Dish: The Slice Is Right

A single-serve sampling of cheese pizza uncovers the good, the bad and the indigestible
A slice of cheese pizza on a paper plate
A slice of cheese pizza from Pranzi’s on Winthrop Street in Medford. Photo: Alonso Nichols
December 10, 2012

Share

This is one in an occasional series about eating establishments in neighborhoods near Tufts’ three campuses. Have a suggestion for a place for our roving diners to explore? Email us at now@tufts.edu. You can also follow Dish on Foursquare.

Long before tomato sauce on pizza was approved as a school lunch vegetable, a simple slice served well as the emergency food of choice. Close to providing a balanced meal, its convenience makes it a reliable standby for the harried with little time to eat, as well as for night owls on the prowl for a nosh.

Having walked in those shoes, I offer as a public service the results of my wanderings to local pizzerias. Perhaps not surprisingly, the dough slingers ranged from dismal disappointment to pleasant surprise. Only base-model cheese slices were tasted; a sampling of pepperoni or sausage pizza would, of course, necessitate a separate tour.

Andrea’s: The crust on this slice didn’t retain any crispness on the bottom—danger, unless you can brush off tomato sauce stains without a care. Outer edges were thin-ridged and bready, cheese was savory. Though there was slightly more of it than the pleasantly assertive sauce, there was not an abundance of either. Plain-Jane appearance would disqualify it as a centerfold candidate.

Angelina’s: Struck by this one’s pallid appearance, which we all know can be a result of harsh lighting. The wilting crust was noteworthy only for being slightly salty. Light on sauce, which provided what little flavor there was. Cheese contributed some texture, but that’s about it.

Helen’s: Whoa, taken aback by the taciturn demeanor that passes for a welcome here. Not surprisingly, the pizza was correspondingly parsimonious in size, ingredients and flavor, nondescript in every way, including appearance. I saw what might be specks of oregano, but couldn’t taste much of anything. Styrofoam crust. Reminiscent of food models used in a dietitian’s office to denote portion size.

Hillside Cafe: Generic-tasting cheese—processed American? Raw, underseasoned tomato sauce. Soggy, undercooked crust. Friendly service.

Nick’s: Quotidian character apparent even when eaten fresh out of the oven. Dripped oil all over the takeout bag, a plus or a minus depending on how messy you like to get. Sweetish sauce with a doughy-flavored crust of relatively substantial thickness. The “cardboard” notation in my scribblings can be explained by the reaction of steam against the paper plate. Bland cheese formed a blanket on top, a consideration for those who gravitate toward a heavier slice. Airy crust edges.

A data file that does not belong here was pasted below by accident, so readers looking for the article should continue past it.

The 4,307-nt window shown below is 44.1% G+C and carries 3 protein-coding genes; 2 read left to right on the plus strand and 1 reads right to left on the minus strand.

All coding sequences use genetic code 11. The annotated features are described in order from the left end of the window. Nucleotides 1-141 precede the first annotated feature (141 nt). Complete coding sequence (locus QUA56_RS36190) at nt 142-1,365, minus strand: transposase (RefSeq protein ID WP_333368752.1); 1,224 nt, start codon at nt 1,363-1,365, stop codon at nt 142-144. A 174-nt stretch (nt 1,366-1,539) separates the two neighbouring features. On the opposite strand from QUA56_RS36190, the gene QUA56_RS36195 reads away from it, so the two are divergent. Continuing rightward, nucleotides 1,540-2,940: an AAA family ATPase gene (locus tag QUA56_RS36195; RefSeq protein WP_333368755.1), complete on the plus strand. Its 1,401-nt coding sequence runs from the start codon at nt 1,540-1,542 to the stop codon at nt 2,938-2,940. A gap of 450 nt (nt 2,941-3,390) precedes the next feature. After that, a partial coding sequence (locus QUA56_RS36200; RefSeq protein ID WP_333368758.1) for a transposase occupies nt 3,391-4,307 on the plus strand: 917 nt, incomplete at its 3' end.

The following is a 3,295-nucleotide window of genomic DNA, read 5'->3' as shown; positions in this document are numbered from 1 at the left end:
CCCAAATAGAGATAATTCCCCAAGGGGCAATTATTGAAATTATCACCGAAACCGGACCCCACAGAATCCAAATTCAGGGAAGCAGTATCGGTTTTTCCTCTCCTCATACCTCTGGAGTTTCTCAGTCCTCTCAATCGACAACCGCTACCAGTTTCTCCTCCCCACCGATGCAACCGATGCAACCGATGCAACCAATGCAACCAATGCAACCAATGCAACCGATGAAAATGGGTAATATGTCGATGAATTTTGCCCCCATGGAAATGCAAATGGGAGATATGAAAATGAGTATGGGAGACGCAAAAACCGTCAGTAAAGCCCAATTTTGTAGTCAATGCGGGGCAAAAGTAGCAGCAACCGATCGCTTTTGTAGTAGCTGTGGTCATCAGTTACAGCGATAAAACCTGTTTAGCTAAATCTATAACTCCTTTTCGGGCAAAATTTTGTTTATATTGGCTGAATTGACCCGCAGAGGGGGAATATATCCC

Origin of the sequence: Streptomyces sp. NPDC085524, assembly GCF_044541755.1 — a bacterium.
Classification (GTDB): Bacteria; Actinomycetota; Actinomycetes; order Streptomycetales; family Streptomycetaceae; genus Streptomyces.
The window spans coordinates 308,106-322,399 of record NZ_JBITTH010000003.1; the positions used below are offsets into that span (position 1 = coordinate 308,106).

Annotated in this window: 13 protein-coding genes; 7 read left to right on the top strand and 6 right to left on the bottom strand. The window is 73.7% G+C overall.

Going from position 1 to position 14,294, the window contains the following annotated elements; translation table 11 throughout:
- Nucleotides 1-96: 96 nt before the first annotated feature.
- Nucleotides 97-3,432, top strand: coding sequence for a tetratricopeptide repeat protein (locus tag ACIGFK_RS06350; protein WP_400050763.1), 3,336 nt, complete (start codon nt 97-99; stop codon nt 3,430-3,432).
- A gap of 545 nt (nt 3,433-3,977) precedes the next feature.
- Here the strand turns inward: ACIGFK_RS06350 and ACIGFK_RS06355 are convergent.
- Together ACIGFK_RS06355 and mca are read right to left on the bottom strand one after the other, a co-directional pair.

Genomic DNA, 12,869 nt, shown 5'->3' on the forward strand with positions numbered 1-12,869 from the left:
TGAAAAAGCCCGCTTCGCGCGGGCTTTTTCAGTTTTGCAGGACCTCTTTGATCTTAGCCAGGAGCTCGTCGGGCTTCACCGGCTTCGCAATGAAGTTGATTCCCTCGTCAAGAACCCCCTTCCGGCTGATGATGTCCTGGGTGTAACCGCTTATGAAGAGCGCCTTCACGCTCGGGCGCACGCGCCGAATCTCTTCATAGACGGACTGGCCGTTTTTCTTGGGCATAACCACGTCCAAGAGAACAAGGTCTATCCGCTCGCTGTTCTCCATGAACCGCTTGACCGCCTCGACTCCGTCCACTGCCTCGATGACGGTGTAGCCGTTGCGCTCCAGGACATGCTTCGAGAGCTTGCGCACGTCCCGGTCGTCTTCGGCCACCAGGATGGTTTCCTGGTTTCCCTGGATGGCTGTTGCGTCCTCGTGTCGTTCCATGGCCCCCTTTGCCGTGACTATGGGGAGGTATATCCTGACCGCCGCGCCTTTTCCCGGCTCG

Pranzi’s: Well-judged ratio of crust-sauce-cheese. Sauce was mild but not distractingly sweet. Cheese definitely had some flavor to it, and avoided being gloppy or stringy. A slight hint of oregano. Dough was properly chewy and just floppy enough, crust nicely crisp. Size of slice: nearly a quarter of a large pizza.

Theo’s: Characteristically biscuity Greek crust—crispy on the outside and soft on the inside, just a tad thicker than other thin-crust varieties. Tangy, thickish sauce and nice mix of cheeses. Flavor of oregano came through, although visual evidence of the herb was undetectable. Handsome appearance due to the type of cheese used and how it responded to the temperature at which it was cooked. Smallest of the single slices.

This represents the sum of my findings to date. What with all the tastings pig-piled on top of each other, I am left without a clue as to which slice left me bloated and queasy. But that’s all in the line of duty at a research university.

Andrea’s House of Pizza, 352 Boston Ave., Medford, 781.391.9093

Angelina’s Pizzeria, 230 Holland St., Somerville, 617.776.1240, www.angelinaspizzeriasomerville.com/

Helen’s Roast Beef and Pizzeria, 321 Boston Ave., Medford, 781.395.9097

Hillside Café, 283 Boston Ave., Medford, 781.874.9771, www.hillside-cafe.com

Nick’s House of Pizza, 372 Boston Ave., Medford, 781.396.6630, nickspizzaofmedford.com

Pranzi’s Restaurant, 186 Winthrop St., Medford, 781.519.7690, pranzis.com/

Theo’s Pizza, 1157 Broadway, Somerville, 617.206.3729

 

Fred Kalil can be reached at frederick.kalil@tufts.edu.

Read earlier entries at the Dish series page.

If You Like This